Wisconsin State Cranberry Growers Association / Wisconsin State Cranberry Growers' Association. Forty-seventh annual meeting, Wisconsin Rapids, Wisconsin, December 14, 1933. Forty-seventh summer convention, Wisconsin Rapids, Wisconsin, August 8, 1933
Chambers, E. L.
Current insect problems and new insecticides, pp. 11-13 PDF (866.2 KB)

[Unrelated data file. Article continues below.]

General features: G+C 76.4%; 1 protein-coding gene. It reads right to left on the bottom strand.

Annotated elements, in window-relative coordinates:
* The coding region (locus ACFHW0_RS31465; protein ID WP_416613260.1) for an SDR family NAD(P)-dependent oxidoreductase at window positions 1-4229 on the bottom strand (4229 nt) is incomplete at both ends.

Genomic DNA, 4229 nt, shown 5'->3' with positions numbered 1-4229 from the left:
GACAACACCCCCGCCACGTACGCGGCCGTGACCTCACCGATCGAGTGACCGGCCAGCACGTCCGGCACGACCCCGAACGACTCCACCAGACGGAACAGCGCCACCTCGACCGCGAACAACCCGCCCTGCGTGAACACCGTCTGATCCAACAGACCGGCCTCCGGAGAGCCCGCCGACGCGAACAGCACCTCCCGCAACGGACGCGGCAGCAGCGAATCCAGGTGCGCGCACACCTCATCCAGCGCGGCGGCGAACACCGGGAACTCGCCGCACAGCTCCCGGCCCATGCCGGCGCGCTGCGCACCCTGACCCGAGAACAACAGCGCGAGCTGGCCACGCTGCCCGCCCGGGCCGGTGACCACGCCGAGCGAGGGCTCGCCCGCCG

WISCONSIN CRANBERRY GROWERS' ASSOCIATION 11 are so susceptible to damping-off fungi that to date we have never succeeded in saving more than 15 or 20% of the seed planted. An ar- tificial soil' tried late the past spring gives promise of overcoming this handicap. It is composed of equal parts of sand and ground cork, and unlike peat may be sterilized with steam under pressure without be- coming toxic to plants. Nutrient solutions must, of course, be used with the mixture. The plants grow slowly. After 8 or 10 weeks, when they are from an inch to an inch and a half in height and have 8 or 10 true leaves, they are transferred from the flats to pots. The first shoot grows erect, finally reaching a height of four or five inches, is very slender and has small leaves. Some time during the summer one or more runners branch out from near the base and in some cases reach a length of 18 inches or more before growth is arrested in the fall. The leaves on the run- ners more nearly approximate normal size. The plants require a resting period after the summer's growth. One lot of seedlings planted in January and kept in Washington for ex- perimental purposes stopped growing early in October. Near the end of November all but 5 of the pots were set outside the greenhouse. After 6 weeks, during which time there had been only a few days of freez- ing weather, one plant was returned to the greenhouse. It remained dormant for about three weeks, finally put out a half inch of weak growth and then became dormant again. This process was repeated two or three times, but at the end of May it appeared to have resumed normal growth. Meanwhile a second pot was brought in after eight weeks' exposure. It started vigorous growth immediately and was still growing rapidly the last of May. The plants which were kept in the greenhouse all winter did not turn the normal red winter color. They were just beginning to grow when last seen late in May. Seedlings would probably bear fruit the third summer if given op- timum conditions for growth. So far none of our crosses have bloomed, as it has been necessary to move the older plants several times. At present we have more than 1500 seedlings started. CURRENT INSECT PROBLEMS AND NEW INSECTICIDES E. L. CHAmBnaS What I have to say this afternoon would probably not come under the category of a speech but just as a few remarks covering some of the highlights of the insect pest situation for the season. In discus- sing this subject over the radio the other day, I was advised by one of the growers here this afternoon that I failed to mention any of the cranberry pests. I was pleasantly surprised to find that someone outside of members of my own family did actually listen in to these noon-day farm programs over radio station WHA. I knew you cranberry growers were having your troubles growing your crop all right but did not want to add to your problem by suggesting that there might be a lot of wormy cranberries. I was afraid that if I started giving statistics from losses of fruit worm and fire worm that the consumers might lose their appetite for cranberry sauce. The insect obtaining the most publicity over the state and doubt- ' McArdle, R. E. Relation of mycorrhizae to coniferous seedlings. Jour- nal Agricultural Research 44 :287-317. 1932.
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